The Old Testament is also of special relevance to people from an Islamic background. The stories of the patriarchs have a particular resonance for people them since they share a good deal of the background of the Hebrew Bible.
Some authorities suggest that rather than relegating its translation to an afterthought, as has sometimes been the case, Old Testament passages should be translated before the New Testament because of their powerful resonance with some communities.
Scripture as a Unified Narrative
Each of the reasons cited above is a strong motive for translating the Old Testament alongside the New. However, we have already noted that treating the Old Testament simply as an introduction to the New does not do justice to its importance as Scripture. I would further argue that though we can identify ways in which the Old Testament is relevant in and of itself, there is a more fundamental reason for translating the whole Bible. Quite simply, this is the Bible that God has given us. In the final analysis, it is invidious to set one part of the inspired Scriptures up against another. One aspect of the genius of the canon of Scripture is the way in which it tells a connected narrative, from Genesis through to Revelation. This approach has enjoyed a recent resurgence, not least through a number of popular books; the best of which being The Drama of Scripture by Bartholomew and Goheen.
Yet, although Scripture forms a unified narrative, many evangelicals have a tendency to reduce the whole story of Scripture to a simple message of individual salvation. Creation is described in Genesis 1 and 2, followed immediately by the fall in Genesis 3 and from there many leap straight to the Gospels, where a solution is brought to bear on the problem of sin. This rather ambiguous attitude to the biblical narrative is captured in the following analysis.
“It is a recurring deficiency of many Protestant evangelical readings of the biblical narrative that it can be told without the inclusion of Israel at all! An over-individualistic concentration on the Fall… results in a stunted engagement with the biblical text which almost inevitably leads to an interpretation that individual salvation was the whole purpose of God’s creative act. Consequently, we quickly jump from the Fall episode to the coming of the Messiah whose death and resurrection fixes the personal sin question – and hey presto! we’re back on track!… To the contrary, it is really only when we get into the Israel story that all our interlocking overtures sound forth with a new vitality and vibrancy, mainly because this story consumes so much of the overall narrative.”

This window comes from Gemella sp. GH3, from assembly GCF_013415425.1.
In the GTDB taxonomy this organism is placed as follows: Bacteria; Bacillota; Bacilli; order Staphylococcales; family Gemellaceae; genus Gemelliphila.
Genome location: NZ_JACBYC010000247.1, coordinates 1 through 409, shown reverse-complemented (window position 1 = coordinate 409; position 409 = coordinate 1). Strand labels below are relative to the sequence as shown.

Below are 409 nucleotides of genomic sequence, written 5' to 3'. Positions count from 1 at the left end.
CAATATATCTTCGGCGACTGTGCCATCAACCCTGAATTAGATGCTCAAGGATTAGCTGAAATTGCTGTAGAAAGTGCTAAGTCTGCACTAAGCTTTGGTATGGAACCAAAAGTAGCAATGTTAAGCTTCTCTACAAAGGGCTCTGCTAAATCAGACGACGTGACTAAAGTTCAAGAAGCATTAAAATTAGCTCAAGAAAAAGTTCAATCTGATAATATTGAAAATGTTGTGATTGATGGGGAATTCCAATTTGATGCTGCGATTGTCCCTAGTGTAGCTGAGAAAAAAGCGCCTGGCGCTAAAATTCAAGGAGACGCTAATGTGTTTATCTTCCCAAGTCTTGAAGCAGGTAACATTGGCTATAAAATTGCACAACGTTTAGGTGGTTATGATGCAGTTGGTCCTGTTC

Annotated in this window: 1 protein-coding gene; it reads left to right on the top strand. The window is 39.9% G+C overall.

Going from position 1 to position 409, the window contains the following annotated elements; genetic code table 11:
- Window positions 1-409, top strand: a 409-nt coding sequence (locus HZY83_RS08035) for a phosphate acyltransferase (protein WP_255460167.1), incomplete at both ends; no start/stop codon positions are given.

For the reasons we have cited above, it is difficult to justify the tendency to translate the New Testament and not the Old. Certainly, “…providing the Christian community with the whole canon should be the ideal goal.”
To say that the whole canon of Scripture should be made available is an admirable statement, but it is also unfortunately rather idealistic. The theological ideal of translating the whole canon collides with the pragmatic reality of limited resources and we must return to this issue in more detail.
The Old Testament is three times longer than the New Testament and accordingly more time, energy and finance is required for its translation. The sheer bulk of the Old Testament makes it a daunting prospect for any team of translators. One writer suggests that OT translation teams should alternate between translating longer books and shorter books simply to avoid discouragement.
However, not only is the Old Testament significantly longer than the New, it is also harder to translate. There are essentially two reasons for this. The first is the lack of resources and expertise. There are far more commentaries and translation guides available for the New Testament than for the Old and more people are equipped to work in NT Greek than in Hebrew. The second factor is the nature of the Old Testament text itself. A significant percentage of the Old Testament consists of narrative, which is the most straightforward genre to translate, but equally there is a significant proportion of poetry, apocalyptic and other complex literary styles which present significant problems for the translator. In addition, there are many sections of the Old Testament where the meaning of the text is obscure for one reason or another.
Currently Wycliffe staff are involved in 1525 translation programmes with around 500 more translations being carried out by other organisations. Though a strong case can be made for translating the whole Bible into each of these languages, there are simply not enough human or financial resources available to make this possible.
Squaring the Circle
No mission agency has resources to translate the Bible into all of the languages of the world, yet we believe that the whole canon of Scripture is important. Counter-intuitively, I believe that the way to address this conundrum is to do less Bible translation, not more.